I loved Crocodile on the Sandbank. And the best part? There’s 19 more books in the series!

(I read this book for the Monthly Motif Challenge. February’s challenge was to read a book involving spies, detectives, private investigators, or a character in disguise.)

Review: This House is Haunted

This House is Haunted, John BoyneHeartbroken after the loss of her father, schoolteacher Eliza Caine is desperate to leave London. When she applies for a position as a governess at a home outside Norwich, she is surprised at her potential employer’s response: he doesn’t ask about her education or for references, or even tell her the number and age of the children she will be teaching.

Her arrival in Norwich does not allay her unease. First someone tries to push her in front of an oncoming train. Then when she arrives at her destination, she is greeted by two children who insist that she is the only adult in the house.

Eliza’s conversations with the village’s residents — including the family lawyer — do not bear much fruit either. People are afraid to tell Eliza anything about the home, the children, or their parents.

Strange and awful things are happening at Gaudlin Hall. Eliza has never been prone to hysterics; but after a pair of invisible hands tries to push her out a window, the young woman knows one thing for certain: this house is haunted.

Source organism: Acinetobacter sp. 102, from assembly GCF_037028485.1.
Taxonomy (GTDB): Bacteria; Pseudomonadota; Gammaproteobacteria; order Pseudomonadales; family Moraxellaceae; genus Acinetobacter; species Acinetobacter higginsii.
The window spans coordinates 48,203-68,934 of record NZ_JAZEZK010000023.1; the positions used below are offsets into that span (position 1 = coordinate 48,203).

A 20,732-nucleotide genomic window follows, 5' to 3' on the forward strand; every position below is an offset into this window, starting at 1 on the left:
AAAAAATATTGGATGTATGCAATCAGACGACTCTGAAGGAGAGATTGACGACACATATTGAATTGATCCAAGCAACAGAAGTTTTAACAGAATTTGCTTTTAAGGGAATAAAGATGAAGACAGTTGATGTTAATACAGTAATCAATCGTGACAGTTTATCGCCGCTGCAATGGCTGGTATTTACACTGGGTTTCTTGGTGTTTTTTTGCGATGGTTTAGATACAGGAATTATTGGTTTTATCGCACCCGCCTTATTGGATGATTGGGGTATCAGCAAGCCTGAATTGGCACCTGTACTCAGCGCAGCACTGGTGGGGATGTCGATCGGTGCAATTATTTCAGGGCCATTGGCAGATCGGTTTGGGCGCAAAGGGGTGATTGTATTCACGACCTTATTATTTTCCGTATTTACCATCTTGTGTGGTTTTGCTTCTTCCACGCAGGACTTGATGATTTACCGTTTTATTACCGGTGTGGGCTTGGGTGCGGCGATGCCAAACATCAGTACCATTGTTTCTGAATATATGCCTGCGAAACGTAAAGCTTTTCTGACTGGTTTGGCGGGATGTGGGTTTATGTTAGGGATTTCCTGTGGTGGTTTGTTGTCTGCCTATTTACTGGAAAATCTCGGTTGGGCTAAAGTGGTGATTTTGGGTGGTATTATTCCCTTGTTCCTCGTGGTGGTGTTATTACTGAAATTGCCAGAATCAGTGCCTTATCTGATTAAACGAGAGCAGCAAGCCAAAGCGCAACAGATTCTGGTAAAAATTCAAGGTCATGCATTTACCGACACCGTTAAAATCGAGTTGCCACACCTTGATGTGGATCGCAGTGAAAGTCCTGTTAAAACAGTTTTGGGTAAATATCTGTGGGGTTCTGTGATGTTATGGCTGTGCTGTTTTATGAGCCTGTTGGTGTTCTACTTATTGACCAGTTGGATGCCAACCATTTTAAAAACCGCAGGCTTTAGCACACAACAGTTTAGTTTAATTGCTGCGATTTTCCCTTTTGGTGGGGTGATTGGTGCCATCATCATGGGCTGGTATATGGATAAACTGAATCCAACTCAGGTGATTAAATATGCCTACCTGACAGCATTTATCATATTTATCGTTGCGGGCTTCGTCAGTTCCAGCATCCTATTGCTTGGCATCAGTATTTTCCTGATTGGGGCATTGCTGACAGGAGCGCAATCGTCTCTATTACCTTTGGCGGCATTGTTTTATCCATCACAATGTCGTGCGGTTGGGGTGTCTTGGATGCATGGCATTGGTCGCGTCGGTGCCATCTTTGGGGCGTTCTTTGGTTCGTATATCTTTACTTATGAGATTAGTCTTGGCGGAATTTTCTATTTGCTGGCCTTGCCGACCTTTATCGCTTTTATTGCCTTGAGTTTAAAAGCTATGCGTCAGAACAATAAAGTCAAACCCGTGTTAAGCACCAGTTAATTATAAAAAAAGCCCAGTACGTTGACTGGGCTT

Heebie-jeebies, anyone?

Nothing hits the spot like a ghost story — especially one with Gothic undertones. This House is Haunted was published in 2013, but it reads like something straight from the mind of Horace Walpole or Wilkie Collins.

It starts out placidly enough, with the narrator and her father going to hear the author Charles Dickens speak. Mr. Caine is out of the way soon enough, however, and Eliza is off to Gaudlin Hall.

Her students, Isabella and Eustace, are bright but strange. Eustace always seems to be on the verge of spilling every secret he’s ever learned, and Isabella is a disconcerting mix of childish and worldly.

Eliza is smart, kind, and — as it turns out — very brave. She’s determined to learn the truth about Gaudlin Hall and its inhabitants, and to protect them if she must.

As with other novels in this genre, though, I found the characters the littlest bit flat. The plot takes precedence; every character is there to move that plot along and keep the story moving forward. I didn’t feel very connected to any of them.

The story itself was excellent, of course. Some lovely twists and a few truly chilling moments. If you’re a fan of The Woman in White or Nine Coaches Waiting, I recommend you pick up a copy of This House is Haunted.

Maybe just don’t read it late at night.

Review: The Winter People

The Winter People, Jennifer McMahonWest Hall, Vermont is haunted by legends. In 1908 Sara Harrison Shea was found dead in the field behind her home. Since then more people have disappeared, perished under mysterious circumstances, or seen frightening things in the forest near the Devil’s Hand.

The latest person to disappear is Alice, mother of 19-year-old Ruthie and six-year-old Fawn. While searching for clues to her disappearance, the children find a copy of Sara’s diary under a loose floorboard in Alice’s room.

Ruthie and Fawn aren’t the only ones looking for someone they love. Sara’s diary holds a dangerous secret, one that some people would do anything to get their hands on. Can Ruthie find her mother in time, or will the secret Sara Harrison Shea died to protect be their undoing?

Creeeepy!